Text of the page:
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Spread the Word: It’s National Dog Bite Prevention Week

Monday, May 20, 2013 - 2:00pm
Golden retriever with yellow toy

Our dogs are our best friends, but unfortunately, we know that incidents involving dog bites are not uncommon. According to the American Veterinary Medical Association, more than 4.5 million people are bitten by dogs in the U.S. each year.

May 19-25 is National Dog Bite Prevention Week, so we’d like to take this opportunity to go over some ways that you can prevent dog bites in your home and in your community.

“The absolute best way to avoid having a dog that bites a person or another dog is to ensure he or she is well socialized as a puppy,” says Dr. Pamela Reid, Vice President of the ASPCA’s Anti-Cruelty Behavior Team. “Puppies go through a period from about 6-16 weeks during which they are very impressionable and, if they have good experiences with people and dogs, are likely to grow up as confident, relaxed, friendly members of society. If the dog is integrated as a member of the family, he or she continues to meet people and maintain good social skills.”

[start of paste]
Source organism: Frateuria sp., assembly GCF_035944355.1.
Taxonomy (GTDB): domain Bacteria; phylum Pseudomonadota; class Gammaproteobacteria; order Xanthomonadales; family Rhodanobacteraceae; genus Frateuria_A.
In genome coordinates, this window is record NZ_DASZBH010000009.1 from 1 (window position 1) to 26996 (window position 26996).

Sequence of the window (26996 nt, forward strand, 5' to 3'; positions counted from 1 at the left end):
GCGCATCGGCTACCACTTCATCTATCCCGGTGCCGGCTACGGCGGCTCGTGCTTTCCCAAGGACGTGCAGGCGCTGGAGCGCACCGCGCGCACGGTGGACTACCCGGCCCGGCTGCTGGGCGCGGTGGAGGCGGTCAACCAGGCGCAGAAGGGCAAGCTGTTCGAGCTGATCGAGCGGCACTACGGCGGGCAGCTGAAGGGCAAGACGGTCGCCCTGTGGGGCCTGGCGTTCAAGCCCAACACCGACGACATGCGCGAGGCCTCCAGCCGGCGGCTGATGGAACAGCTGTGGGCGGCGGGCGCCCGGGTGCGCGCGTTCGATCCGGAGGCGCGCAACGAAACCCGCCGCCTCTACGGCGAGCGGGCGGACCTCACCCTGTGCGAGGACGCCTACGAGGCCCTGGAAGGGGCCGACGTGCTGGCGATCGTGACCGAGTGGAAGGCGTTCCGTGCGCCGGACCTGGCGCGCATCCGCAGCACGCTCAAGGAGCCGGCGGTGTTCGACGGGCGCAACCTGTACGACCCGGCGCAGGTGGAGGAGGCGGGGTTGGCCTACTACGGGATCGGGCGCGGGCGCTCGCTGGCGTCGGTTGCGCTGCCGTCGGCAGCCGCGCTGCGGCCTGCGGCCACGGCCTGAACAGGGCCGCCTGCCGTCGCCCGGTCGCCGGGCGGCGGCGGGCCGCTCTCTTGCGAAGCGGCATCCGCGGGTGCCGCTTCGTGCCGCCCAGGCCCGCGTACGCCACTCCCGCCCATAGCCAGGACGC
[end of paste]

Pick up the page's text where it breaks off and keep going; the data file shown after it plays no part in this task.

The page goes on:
Sadly, children are often the victims of dog bites. There are several steps you can take to teach your child the proper way to interact with dogs in order to prevent dog bites.  Here are three important tips to keep in mind:

1. Make sure that your children do not tease or go near dogs behind fences or dogs chained in yards.
2. If your child sees a dog that is loose, teach him or her to report it to an adult immediately and to avoid touching or going near the dog.
3. If a loose dog approaches your child, tell him or her not to run or scream. It is best to stand very still like a tree in this scenario.

To participate further in National Dog Bite Prevention Week, please visit our full list of dog bite prevention tips and spread awareness on Twitter by using the hashtag #PreventDogBites.

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lily

i am 11 and i just got bit by a dog on easter